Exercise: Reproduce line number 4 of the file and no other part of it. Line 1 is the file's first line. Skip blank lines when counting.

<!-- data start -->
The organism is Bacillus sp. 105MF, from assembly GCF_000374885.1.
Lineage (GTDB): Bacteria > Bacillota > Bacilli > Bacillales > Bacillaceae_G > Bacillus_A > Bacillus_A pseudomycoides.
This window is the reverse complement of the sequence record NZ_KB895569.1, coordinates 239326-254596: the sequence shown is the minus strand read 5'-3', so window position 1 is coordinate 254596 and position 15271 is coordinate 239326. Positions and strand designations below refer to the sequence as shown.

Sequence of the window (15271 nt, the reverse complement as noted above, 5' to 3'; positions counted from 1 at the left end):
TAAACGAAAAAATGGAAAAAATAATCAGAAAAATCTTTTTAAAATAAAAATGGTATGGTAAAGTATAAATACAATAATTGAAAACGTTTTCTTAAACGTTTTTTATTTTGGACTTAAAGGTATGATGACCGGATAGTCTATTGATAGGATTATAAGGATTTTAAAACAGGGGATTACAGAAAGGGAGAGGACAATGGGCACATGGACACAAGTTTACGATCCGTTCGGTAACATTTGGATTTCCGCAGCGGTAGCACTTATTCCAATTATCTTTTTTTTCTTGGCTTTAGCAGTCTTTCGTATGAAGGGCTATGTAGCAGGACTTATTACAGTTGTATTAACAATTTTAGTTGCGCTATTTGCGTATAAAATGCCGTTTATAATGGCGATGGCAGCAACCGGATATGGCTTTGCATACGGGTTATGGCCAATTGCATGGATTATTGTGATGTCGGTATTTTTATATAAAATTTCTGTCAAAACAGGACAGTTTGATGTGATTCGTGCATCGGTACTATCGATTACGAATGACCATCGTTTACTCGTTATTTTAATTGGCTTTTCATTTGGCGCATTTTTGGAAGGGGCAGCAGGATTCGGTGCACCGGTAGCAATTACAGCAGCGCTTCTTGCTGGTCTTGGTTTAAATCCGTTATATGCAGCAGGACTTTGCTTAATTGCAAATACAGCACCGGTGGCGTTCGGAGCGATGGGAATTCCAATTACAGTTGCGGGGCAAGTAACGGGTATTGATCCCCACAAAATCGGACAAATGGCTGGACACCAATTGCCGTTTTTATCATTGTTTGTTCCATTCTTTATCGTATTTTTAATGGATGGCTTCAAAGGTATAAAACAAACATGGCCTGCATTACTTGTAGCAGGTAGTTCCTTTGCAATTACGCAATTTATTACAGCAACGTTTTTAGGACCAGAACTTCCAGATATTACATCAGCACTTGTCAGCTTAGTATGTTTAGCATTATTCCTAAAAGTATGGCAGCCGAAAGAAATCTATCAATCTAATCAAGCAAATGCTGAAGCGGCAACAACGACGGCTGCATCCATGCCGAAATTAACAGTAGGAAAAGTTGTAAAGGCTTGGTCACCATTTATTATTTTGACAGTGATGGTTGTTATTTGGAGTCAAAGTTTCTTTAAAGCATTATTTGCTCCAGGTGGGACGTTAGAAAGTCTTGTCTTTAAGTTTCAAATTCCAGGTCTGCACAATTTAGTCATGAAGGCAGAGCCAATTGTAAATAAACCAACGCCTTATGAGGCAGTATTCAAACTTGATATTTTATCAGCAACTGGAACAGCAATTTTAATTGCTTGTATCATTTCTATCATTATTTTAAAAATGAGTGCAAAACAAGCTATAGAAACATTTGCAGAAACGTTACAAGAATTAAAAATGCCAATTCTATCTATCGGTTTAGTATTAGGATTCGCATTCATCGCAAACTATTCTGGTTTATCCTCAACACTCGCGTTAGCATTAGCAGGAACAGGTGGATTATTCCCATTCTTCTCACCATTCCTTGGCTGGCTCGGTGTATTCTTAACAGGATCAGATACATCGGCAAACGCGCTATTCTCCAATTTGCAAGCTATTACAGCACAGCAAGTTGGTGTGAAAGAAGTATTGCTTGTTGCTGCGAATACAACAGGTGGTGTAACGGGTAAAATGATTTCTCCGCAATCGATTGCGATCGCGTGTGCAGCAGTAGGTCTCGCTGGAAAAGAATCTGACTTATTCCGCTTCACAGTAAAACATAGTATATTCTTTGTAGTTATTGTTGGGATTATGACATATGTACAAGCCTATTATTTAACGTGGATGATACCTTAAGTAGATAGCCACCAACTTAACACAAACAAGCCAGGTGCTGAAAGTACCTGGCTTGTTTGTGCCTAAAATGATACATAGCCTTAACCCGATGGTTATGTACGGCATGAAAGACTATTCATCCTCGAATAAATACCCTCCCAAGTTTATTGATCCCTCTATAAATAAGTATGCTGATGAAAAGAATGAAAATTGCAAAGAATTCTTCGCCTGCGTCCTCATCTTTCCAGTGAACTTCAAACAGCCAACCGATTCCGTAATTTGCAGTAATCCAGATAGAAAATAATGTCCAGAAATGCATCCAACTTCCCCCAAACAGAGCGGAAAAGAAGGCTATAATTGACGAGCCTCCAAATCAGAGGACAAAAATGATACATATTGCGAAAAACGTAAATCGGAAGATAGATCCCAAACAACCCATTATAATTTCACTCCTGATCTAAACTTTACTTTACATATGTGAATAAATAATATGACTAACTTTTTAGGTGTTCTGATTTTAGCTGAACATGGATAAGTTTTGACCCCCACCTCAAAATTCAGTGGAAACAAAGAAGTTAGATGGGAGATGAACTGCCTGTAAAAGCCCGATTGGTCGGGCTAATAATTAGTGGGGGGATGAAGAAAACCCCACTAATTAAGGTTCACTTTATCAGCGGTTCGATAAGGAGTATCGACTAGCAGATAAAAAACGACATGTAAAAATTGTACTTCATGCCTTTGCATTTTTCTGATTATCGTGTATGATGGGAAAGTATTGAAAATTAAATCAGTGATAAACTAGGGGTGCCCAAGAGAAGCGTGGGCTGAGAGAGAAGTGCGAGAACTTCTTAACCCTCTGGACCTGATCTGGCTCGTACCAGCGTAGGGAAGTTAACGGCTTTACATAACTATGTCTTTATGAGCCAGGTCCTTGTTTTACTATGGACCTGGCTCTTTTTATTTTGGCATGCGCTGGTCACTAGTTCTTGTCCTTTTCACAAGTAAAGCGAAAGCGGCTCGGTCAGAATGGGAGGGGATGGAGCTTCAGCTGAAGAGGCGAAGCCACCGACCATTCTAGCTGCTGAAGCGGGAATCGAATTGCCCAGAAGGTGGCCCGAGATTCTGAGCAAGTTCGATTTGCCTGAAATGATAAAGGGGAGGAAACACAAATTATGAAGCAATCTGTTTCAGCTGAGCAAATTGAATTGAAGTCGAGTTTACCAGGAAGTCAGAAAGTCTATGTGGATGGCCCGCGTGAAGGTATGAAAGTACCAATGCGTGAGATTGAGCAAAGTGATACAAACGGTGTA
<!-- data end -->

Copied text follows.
Sequence of the window (15271 nt, the reverse complement as noted above, 5' to 3'; positions counted from 1 at the left end):